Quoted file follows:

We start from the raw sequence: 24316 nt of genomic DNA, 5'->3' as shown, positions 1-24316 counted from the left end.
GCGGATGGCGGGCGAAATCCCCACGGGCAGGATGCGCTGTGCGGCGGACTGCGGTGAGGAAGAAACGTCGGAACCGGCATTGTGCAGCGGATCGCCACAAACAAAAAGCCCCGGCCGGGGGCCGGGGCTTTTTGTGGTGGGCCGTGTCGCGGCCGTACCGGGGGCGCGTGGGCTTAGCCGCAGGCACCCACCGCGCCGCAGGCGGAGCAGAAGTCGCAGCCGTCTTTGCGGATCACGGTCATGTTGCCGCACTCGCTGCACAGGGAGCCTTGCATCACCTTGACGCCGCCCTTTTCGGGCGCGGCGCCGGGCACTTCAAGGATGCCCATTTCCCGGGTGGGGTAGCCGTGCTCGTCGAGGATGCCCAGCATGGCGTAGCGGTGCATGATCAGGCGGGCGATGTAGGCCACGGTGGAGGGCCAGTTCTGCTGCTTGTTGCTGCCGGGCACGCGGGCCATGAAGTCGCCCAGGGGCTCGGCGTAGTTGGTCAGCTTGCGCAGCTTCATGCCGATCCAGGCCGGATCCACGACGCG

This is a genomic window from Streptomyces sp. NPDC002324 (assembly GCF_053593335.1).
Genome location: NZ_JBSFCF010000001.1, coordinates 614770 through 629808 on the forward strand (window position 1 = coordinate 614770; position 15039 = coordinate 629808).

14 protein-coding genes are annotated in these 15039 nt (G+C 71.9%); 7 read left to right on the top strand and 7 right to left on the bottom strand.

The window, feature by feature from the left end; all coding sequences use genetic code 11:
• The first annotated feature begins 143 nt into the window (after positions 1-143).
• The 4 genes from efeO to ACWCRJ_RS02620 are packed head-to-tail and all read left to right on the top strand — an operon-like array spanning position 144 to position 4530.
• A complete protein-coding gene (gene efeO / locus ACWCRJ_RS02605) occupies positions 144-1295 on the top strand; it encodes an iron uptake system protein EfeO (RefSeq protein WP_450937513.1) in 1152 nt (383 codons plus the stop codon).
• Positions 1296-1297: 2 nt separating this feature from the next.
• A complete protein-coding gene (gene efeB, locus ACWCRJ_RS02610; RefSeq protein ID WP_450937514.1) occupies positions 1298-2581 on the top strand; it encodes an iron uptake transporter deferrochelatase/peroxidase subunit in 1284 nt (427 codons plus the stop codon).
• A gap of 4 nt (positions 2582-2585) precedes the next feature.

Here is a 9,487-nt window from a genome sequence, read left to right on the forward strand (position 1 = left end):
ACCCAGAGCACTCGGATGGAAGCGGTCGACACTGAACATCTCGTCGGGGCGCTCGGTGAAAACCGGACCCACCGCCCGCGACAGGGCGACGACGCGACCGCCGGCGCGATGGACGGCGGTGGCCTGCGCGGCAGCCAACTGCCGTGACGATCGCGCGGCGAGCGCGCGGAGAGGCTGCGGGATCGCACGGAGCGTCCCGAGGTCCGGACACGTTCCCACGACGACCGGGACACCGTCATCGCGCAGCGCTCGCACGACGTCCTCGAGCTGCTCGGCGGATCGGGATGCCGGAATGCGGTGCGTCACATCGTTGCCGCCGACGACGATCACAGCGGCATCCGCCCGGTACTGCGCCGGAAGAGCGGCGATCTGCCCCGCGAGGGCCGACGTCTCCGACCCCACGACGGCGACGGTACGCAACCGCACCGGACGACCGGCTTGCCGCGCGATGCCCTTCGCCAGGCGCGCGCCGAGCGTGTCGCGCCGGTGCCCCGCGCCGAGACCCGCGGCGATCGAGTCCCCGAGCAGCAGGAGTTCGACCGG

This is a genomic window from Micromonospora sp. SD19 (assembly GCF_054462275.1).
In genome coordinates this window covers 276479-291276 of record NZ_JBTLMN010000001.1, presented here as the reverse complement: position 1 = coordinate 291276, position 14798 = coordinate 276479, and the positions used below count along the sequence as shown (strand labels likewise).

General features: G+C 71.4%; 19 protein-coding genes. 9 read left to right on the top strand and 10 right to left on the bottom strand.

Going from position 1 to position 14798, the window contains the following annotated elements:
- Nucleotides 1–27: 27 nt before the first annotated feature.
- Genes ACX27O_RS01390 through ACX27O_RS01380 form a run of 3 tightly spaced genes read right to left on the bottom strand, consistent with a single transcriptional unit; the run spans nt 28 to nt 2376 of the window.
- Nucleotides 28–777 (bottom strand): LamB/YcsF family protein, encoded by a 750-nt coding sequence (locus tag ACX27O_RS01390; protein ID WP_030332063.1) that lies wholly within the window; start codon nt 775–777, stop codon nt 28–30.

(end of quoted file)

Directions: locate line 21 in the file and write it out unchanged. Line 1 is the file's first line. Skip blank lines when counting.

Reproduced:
- Nucleotides 28–777 (bottom strand): LamB/YcsF family protein, encoded by a 750-nt coding sequence (locus tag ACX27O_RS01390; protein ID WP_030332063.1) that lies wholly within the window; start codon nt 775–777, stop codon nt 28–30.